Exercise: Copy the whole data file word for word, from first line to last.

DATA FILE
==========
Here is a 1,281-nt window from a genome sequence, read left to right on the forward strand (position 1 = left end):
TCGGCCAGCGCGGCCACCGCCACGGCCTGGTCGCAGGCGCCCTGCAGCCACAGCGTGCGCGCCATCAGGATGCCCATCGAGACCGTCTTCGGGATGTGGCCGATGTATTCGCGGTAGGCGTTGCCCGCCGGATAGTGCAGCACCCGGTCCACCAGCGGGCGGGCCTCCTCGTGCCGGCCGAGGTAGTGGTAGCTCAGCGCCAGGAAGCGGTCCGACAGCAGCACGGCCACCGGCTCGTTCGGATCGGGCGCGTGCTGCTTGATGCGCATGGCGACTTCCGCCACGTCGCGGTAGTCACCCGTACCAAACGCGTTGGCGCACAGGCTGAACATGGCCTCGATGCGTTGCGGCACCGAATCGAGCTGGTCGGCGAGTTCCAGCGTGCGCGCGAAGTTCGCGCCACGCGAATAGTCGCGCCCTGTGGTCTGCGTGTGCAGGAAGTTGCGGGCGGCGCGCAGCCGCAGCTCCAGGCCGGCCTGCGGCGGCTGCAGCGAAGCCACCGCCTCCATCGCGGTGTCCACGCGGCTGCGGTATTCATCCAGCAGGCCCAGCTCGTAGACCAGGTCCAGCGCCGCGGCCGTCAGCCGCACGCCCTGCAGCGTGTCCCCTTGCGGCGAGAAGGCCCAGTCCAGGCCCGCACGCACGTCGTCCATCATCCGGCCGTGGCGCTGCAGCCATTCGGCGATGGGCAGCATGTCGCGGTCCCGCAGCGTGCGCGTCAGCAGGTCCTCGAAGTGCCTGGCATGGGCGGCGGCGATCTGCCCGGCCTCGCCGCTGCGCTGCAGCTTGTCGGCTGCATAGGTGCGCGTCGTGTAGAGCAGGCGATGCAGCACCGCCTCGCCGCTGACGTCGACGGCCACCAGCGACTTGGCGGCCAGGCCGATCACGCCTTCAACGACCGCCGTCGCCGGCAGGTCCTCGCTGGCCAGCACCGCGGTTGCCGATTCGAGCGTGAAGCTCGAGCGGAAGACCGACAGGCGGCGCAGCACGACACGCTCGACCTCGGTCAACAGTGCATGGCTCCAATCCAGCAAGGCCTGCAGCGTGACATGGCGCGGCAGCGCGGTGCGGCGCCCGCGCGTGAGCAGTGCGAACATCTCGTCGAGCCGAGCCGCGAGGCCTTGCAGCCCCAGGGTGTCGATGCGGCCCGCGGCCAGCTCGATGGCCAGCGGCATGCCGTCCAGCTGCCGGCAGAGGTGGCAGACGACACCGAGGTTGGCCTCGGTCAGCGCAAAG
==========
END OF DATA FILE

Here is a 1,281-nt window from a genome sequence, read left to right on the forward strand (position 1 = left end):
TCGGCCAGCGCGGCCACCGCCACGGCCTGGTCGCAGGCGCCCTGCAGCCACAGCGTGCGCGCCATCAGGATGCCCATCGAGACCGTCTTCGGGATGTGGCCGATGTATTCGCGGTAGGCGTTGCCCGCCGGATAGTGCAGCACCCGGTCCACCAGCGGGCGGGCCTCCTCGTGCCGGCCGAGGTAGTGGTAGCTCAGCGCCAGGAAGCGGTCCGACAGCAGCACGGCCACCGGCTCGTTCGGATCGGGCGCGTGCTGCTTGATGCGCATGGCGACTTCCGCCACGTCGCGGTAGTCACCCGTACCAAACGCGTTGGCGCACAGGCTGAACATGGCCTCGATGCGTTGCGGCACCGAATCGAGCTGGTCGGCGAGTTCCAGCGTGCGCGCGAAGTTCGCGCCACGCGAATAGTCGCGCCCTGTGGTCTGCGTGTGCAGGAAGTTGCGGGCGGCGCGCAGCCGCAGCTCCAGGCCGGCCTGCGGCGGCTGCAGCGAAGCCACCGCCTCCATCGCGGTGTCCACGCGGCTGCGGTATTCATCCAGCAGGCCCAGCTCGTAGACCAGGTCCAGCGCCGCGGCCGTCAGCCGCACGCCCTGCAGCGTGTCCCCTTGCGGCGAGAAGGCCCAGTCCAGGCCCGCACGCACGTCGTCCATCATCCGGCCGTGGCGCTGCAGCCATTCGGCGATGGGCAGCATGTCGCGGTCCCGCAGCGTGCGCGTCAGCAGGTCCTCGAAGTGCCTGGCATGGGCGGCGGCGATCTGCCCGGCCTCGCCGCTGCGCTGCAGCTTGTCGGCTGCATAGGTGCGCGTCGTGTAGAGCAGGCGATGCAGCACCGCCTCGCCGCTGACGTCGACGGCCACCAGCGACTTGGCGGCCAGGCCGATCACGCCTTCAACGACCGCCGTCGCCGGCAGGTCCTCGCTGGCCAGCACCGCGGTTGCCGATTCGAGCGTGAAGCTCGAGCGGAAGACCGACAGGCGGCGCAGCACGACACGCTCGACCTCGGTCAACAGTGCATGGCTCCAATCCAGCAAGGCCTGCAGCGTGACATGGCGCGGCAGCGCGGTGCGGCGCCCGCGCGTGAGCAGTGCGAACATCTCGTCGAGCCGAGCCGCGAGGCCTTGCAGCCCCAGGGTGTCGATGCGGCCCGCGGCCAGCTCGATGGCCAGCGGCATGCCGTCCAGCTGCCGGCAGAGGTGGCAGACGACACCGAGGTTGGCCTCGGTCAGCGCAAAG